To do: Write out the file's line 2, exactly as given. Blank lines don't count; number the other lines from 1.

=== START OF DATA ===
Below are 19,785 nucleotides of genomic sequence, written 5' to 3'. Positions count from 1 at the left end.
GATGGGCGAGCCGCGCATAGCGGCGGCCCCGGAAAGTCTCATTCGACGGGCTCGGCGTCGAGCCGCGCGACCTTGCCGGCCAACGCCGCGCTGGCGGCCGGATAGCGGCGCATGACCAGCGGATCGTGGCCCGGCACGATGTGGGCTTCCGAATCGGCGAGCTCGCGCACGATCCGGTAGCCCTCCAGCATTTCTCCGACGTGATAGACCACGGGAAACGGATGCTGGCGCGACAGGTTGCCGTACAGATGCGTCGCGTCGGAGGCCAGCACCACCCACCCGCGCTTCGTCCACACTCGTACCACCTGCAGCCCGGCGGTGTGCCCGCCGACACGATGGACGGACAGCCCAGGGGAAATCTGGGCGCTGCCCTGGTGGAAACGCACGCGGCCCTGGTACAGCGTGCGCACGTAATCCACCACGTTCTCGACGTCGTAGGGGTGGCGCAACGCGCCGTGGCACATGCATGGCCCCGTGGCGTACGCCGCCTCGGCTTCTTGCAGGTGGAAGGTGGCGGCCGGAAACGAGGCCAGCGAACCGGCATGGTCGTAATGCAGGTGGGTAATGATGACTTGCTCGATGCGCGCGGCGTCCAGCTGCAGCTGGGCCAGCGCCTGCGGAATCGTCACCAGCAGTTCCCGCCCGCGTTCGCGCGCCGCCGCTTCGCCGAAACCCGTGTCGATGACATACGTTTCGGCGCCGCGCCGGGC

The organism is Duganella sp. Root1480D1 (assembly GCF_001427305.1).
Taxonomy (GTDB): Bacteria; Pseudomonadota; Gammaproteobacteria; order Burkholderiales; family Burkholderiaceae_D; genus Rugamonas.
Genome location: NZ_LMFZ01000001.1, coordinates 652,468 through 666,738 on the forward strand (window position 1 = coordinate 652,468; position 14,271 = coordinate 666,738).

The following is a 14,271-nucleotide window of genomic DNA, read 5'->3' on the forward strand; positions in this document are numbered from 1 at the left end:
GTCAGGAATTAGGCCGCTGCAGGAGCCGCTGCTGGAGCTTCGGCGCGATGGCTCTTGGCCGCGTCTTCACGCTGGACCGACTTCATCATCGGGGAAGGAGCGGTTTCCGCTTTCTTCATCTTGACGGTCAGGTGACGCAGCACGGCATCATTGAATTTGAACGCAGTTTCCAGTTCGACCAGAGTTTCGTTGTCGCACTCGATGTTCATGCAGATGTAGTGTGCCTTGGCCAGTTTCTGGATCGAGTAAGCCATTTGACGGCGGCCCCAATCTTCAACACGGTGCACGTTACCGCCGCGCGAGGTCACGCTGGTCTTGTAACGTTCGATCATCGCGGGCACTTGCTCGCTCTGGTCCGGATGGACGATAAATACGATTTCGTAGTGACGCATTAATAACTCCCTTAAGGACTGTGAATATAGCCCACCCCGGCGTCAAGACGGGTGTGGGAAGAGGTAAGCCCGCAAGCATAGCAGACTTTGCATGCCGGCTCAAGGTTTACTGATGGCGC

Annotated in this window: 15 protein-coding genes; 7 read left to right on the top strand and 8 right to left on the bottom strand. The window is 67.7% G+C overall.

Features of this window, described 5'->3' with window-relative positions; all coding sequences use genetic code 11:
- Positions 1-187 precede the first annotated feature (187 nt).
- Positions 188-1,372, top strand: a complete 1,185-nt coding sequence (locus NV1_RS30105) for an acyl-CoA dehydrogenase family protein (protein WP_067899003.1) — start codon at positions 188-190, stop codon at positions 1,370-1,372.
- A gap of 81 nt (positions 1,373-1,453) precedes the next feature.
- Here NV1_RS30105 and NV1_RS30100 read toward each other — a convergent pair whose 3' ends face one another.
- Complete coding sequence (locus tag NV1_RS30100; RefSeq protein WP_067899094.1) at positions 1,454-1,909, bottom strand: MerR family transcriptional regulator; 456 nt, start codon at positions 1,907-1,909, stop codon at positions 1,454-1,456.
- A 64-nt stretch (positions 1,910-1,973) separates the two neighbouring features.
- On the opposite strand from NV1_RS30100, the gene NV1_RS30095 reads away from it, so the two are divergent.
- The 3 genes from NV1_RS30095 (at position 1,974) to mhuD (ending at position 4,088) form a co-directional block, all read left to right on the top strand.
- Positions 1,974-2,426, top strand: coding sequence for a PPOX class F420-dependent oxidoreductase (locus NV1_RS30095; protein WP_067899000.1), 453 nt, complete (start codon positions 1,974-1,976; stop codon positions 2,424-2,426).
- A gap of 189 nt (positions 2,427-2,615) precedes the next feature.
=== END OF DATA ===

GATGGGCGAGCCGCGCATAGCGGCGGCCCCGGAAAGTCTCATTCGACGGGCTCGGCGTCGAGCCGCGCGACCTTGCCGGCCAACGCCGCGCTGGCGGCCGGATAGCGGCGCATGACCAGCGGATCGTGGCCCGGCACGATGTGGGCTTCCGAATCGGCGAGCTCGCGCACGATCCGGTAGCCCTCCAGCATTTCTCCGACGTGATAGACCACGGGAAACGGATGCTGGCGCGACAGGTTGCCGTACAGATGCGTCGCGTCGGAGGCCAGCACCACCCACCCGCGCTTCGTCCACACTCGTACCACCTGCAGCCCGGCGGTGTGCCCGCCGACACGATGGACGGACAGCCCAGGGGAAATCTGGGCGCTGCCCTGGTGGAAACGCACGCGGCCCTGGTACAGCGTGCGCACGTAATCCACCACGTTCTCGACGTCGTAGGGGTGGCGCAACGCGCCGTGGCACATGCATGGCCCCGTGGCGTACGCCGCCTCGGCTTCTTGCAGGTGGAAGGTGGCGGCCGGAAACGAGGCCAGCGAACCGGCATGGTCGTAATGCAGGTGGGTAATGATGACTTGCTCGATGCGCGCGGCGTCCAGCTGCAGCTGGGCCAGCGCCTGCGGAATCGTCACCAGCAGTTCCCGCCCGCGTTCGCGCGCCGCCGCTTCGCCGAAACCCGTGTCGATGACATACGTTTCGGCGCCGCGCCGGGC